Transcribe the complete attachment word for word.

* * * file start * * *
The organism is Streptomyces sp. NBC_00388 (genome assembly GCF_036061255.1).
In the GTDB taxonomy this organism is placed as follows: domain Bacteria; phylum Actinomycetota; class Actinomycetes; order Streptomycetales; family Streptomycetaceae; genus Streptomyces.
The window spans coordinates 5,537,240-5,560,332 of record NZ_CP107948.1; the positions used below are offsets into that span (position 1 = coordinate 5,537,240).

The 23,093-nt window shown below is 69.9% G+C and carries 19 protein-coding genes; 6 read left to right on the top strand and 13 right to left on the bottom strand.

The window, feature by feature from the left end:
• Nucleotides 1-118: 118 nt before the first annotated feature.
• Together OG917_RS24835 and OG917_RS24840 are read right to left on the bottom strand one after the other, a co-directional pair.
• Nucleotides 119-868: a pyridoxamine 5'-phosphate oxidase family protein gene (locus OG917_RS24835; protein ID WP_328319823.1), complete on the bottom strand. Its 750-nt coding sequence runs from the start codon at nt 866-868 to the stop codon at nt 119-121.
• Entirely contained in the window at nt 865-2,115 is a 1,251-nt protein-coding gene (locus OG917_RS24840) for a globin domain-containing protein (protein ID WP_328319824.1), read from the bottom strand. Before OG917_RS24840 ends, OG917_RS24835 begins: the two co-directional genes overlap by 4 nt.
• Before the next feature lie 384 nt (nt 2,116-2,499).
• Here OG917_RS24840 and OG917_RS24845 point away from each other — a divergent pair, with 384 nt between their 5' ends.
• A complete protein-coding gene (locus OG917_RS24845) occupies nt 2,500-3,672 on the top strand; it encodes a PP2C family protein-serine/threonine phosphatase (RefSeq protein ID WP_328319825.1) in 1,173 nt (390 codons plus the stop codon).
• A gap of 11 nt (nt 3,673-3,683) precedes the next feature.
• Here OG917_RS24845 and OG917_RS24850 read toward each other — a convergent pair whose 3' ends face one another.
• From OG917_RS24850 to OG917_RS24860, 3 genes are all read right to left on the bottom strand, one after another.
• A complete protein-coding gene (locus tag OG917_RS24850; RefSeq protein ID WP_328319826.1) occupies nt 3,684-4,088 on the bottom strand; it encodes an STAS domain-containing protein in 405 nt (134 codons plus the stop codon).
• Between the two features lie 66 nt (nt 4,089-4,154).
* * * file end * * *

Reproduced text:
The organism is Streptomyces sp. NBC_00388 (genome assembly GCF_036061255.1).
In the GTDB taxonomy this organism is placed as follows: domain Bacteria; phylum Actinomycetota; class Actinomycetes; order Streptomycetales; family Streptomycetaceae; genus Streptomyces.
The window spans coordinates 5,537,240-5,560,332 of record NZ_CP107948.1; the positions used below are offsets into that span (position 1 = coordinate 5,537,240).

The 23,093-nt window shown below is 69.9% G+C and carries 19 protein-coding genes; 6 read left to right on the top strand and 13 right to left on the bottom strand.

The window, feature by feature from the left end:
• Nucleotides 1-118: 118 nt before the first annotated feature.
• Together OG917_RS24835 and OG917_RS24840 are read right to left on the bottom strand one after the other, a co-directional pair.
• Nucleotides 119-868: a pyridoxamine 5'-phosphate oxidase family protein gene (locus OG917_RS24835; protein ID WP_328319823.1), complete on the bottom strand. Its 750-nt coding sequence runs from the start codon at nt 866-868 to the stop codon at nt 119-121.
• Entirely contained in the window at nt 865-2,115 is a 1,251-nt protein-coding gene (locus OG917_RS24840) for a globin domain-containing protein (protein ID WP_328319824.1), read from the bottom strand. Before OG917_RS24840 ends, OG917_RS24835 begins: the two co-directional genes overlap by 4 nt.
• Before the next feature lie 384 nt (nt 2,116-2,499).
• Here OG917_RS24840 and OG917_RS24845 point away from each other — a divergent pair, with 384 nt between their 5' ends.
• A complete protein-coding gene (locus OG917_RS24845) occupies nt 2,500-3,672 on the top strand; it encodes a PP2C family protein-serine/threonine phosphatase (RefSeq protein ID WP_328319825.1) in 1,173 nt (390 codons plus the stop codon).
• A gap of 11 nt (nt 3,673-3,683) precedes the next feature.
• Here OG917_RS24845 and OG917_RS24850 read toward each other — a convergent pair whose 3' ends face one another.
• From OG917_RS24850 to OG917_RS24860, 3 genes are all read right to left on the bottom strand, one after another.
• A complete protein-coding gene (locus tag OG917_RS24850; RefSeq protein ID WP_328319826.1) occupies nt 3,684-4,088 on the bottom strand; it encodes an STAS domain-containing protein in 405 nt (134 codons plus the stop codon).
• Between the two features lie 66 nt (nt 4,089-4,154).